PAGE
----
The Global Commission’s report found that investing $1.8 trillion globally from 2020 to 2030 could generate $7.1 trillion in total net benefits. According to the report, governments should focus on six interrelated, key areas for adaptation planning.
Global demand for food will increase by 50 percent and yields may decline by up to 30 percent by 2050 without sharp increases in agricultural research and realignment of government subsidies and incentives for farmers.
Natural systems regulate water flows, protect shorelines, and complement built infrastructure. Those systems require large-scale protection and restoration. Governments should accelerate progress towards existing political commitments, such as the Convention on Biological Diversity, and appropriately value natural assets in land-use decisions.
Water Systems and Resources
Governments need to invest in healthy watersheds and water infrastructure; dramatically improve the efficiency of water use; and integrate disaster plans for flood and drought into every level of infrastructure operation.
Urban areas are home to more than half the global population. Cities everywhere need to use community-level data to prioritize actions. They need better climate risk information and technical capacity to respond to changes supported by nature-based solutions. Governments should also invest in improvements to the living conditions of the people most vulnerable to climate change.
Good choices about where and what to build and which existing infrastructure assets to upgrade can directly build resilience. The priority should be building green infrastructure with designs that ensure functionality even as damages occur.
Disaster Risk Management
Governments need to proactively encourage the removal of people and assets from harm’s way through better planning and investment decisions. Simultaneously, they need to step up efforts to warn and prepare people ahead of disasters. Finally, social safety nets and improvements in forecast-based planning can help hasten recovery from disasters when they do strike.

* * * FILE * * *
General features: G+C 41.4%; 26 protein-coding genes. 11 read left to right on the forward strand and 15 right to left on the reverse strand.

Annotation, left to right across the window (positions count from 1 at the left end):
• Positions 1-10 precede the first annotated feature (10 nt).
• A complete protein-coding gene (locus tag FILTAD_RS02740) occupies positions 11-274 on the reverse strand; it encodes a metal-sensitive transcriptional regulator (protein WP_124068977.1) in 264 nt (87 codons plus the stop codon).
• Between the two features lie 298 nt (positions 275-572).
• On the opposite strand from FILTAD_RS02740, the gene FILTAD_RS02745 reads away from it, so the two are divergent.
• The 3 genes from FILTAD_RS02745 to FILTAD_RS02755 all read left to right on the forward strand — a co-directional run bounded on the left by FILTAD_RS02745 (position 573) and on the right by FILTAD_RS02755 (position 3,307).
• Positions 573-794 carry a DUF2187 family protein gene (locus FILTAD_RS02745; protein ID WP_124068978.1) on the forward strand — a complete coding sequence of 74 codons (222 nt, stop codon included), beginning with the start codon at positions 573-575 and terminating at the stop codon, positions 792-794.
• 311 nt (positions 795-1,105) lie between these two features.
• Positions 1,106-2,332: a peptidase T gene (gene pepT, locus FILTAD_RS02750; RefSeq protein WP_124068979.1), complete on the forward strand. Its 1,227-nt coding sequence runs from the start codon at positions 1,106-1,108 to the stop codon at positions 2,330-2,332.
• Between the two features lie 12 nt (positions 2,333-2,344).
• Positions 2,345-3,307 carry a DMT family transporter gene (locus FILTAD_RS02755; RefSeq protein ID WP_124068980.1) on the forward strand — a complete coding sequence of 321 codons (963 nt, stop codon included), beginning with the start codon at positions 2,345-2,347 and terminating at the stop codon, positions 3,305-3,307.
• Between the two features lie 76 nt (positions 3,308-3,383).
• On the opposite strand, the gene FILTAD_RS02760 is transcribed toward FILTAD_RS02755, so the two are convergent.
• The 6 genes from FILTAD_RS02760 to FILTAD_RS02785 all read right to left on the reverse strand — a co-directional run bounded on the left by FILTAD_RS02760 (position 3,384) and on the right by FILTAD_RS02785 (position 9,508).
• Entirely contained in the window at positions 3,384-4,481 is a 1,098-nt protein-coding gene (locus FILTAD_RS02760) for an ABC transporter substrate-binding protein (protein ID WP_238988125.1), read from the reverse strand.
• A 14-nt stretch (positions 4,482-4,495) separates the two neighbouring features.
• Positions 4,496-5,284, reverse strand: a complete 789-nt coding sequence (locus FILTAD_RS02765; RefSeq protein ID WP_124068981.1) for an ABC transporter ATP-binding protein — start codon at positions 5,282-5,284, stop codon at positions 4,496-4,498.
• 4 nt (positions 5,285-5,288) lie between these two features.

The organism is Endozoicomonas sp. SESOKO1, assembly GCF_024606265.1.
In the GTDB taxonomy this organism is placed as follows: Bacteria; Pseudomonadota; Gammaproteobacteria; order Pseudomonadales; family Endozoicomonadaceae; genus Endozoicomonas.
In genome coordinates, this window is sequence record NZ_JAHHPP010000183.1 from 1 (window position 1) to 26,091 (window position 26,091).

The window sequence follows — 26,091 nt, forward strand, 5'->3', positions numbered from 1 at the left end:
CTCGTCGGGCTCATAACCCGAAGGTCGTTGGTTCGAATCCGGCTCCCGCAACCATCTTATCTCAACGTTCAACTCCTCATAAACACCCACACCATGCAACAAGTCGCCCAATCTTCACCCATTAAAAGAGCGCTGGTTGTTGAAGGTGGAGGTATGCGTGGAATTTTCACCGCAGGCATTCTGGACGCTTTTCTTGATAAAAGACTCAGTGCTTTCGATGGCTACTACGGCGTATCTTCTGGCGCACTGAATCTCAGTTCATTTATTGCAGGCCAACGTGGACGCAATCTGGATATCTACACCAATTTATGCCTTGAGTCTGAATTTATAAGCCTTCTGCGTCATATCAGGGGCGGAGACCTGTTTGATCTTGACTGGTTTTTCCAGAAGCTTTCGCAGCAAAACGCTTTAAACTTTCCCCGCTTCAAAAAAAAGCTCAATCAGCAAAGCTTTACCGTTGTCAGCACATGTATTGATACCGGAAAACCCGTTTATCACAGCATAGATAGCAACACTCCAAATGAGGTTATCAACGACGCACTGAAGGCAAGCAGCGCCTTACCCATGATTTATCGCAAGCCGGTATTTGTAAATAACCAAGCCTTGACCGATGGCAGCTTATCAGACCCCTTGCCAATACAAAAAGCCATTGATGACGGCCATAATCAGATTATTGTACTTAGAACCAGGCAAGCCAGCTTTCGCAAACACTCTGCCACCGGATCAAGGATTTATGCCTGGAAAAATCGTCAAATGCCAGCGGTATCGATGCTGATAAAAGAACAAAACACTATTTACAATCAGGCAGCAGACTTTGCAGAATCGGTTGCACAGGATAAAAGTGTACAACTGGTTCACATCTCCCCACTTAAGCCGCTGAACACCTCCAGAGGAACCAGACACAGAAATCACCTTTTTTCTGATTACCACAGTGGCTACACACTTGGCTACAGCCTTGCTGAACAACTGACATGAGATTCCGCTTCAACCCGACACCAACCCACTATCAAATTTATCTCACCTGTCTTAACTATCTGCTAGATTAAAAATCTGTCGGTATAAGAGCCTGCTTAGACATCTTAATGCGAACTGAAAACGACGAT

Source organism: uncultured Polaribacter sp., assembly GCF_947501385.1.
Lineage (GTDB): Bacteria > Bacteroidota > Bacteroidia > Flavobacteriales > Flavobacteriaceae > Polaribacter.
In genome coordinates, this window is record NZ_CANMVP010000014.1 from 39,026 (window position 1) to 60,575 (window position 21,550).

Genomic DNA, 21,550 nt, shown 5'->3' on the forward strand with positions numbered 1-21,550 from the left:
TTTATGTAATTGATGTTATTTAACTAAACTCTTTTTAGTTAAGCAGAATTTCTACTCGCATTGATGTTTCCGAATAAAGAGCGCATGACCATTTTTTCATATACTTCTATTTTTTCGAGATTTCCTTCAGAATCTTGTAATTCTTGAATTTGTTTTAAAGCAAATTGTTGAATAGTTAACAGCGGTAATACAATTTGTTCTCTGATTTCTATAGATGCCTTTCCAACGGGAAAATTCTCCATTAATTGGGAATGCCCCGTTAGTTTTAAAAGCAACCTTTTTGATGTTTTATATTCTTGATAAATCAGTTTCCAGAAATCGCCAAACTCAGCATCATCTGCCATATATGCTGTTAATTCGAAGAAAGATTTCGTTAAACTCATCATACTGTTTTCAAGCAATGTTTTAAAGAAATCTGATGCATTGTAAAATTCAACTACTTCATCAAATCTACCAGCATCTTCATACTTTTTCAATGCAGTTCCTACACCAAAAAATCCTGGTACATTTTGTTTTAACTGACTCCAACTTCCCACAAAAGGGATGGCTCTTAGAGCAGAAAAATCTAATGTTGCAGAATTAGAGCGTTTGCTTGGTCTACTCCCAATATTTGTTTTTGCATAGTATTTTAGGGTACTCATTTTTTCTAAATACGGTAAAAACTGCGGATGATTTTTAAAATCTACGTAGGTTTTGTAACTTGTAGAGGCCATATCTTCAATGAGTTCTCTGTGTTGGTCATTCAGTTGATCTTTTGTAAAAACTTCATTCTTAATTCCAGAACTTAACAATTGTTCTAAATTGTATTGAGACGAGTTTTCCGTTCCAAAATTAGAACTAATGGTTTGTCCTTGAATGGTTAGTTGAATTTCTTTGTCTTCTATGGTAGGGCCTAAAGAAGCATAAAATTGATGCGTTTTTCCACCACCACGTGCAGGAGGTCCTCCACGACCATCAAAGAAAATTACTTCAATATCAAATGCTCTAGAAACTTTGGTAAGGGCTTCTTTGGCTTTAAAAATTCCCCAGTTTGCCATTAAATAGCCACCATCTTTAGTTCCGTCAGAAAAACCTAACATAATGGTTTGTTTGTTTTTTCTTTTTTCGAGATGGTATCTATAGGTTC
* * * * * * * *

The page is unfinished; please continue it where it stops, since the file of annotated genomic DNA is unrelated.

The United Nations has developed a national adaptation planning process to guide nations through climate adaptation planning. However, the U.S. does not have a national climate adaptation plan. In the U.S., the response has been for the EPA to develop guidelines and resources for communities to confront their local climate vulnerabilities.
Individuals can also adapt to ongoing climate changes.
The International Organization for Migration (IOM) estimates that, as a result of extreme environmental changes, there could be as many as 200 million climate refugees by 2050. If they can, individuals living in high-risk areas – such as floodplains or coastal areas subject to inundation from sea rise – should consider voluntarily relocating before disaster strikes.
Wherever you live, it is worth taking a close look at your regional disaster vulnerabilities. Choose your insurance plan accordingly and keep those risks in mind when planning home maintenance. You might need a wildfire-resistant landscape or choose a roof for extreme weather. And every household should have a family emergency plan.
Finally, register to vote. At every level of government, vote for candidates who acknowledge the importance of preventing and preparing for the impacts of climate change.
The final article in this series will look at what we can do to stop the progression of climate change.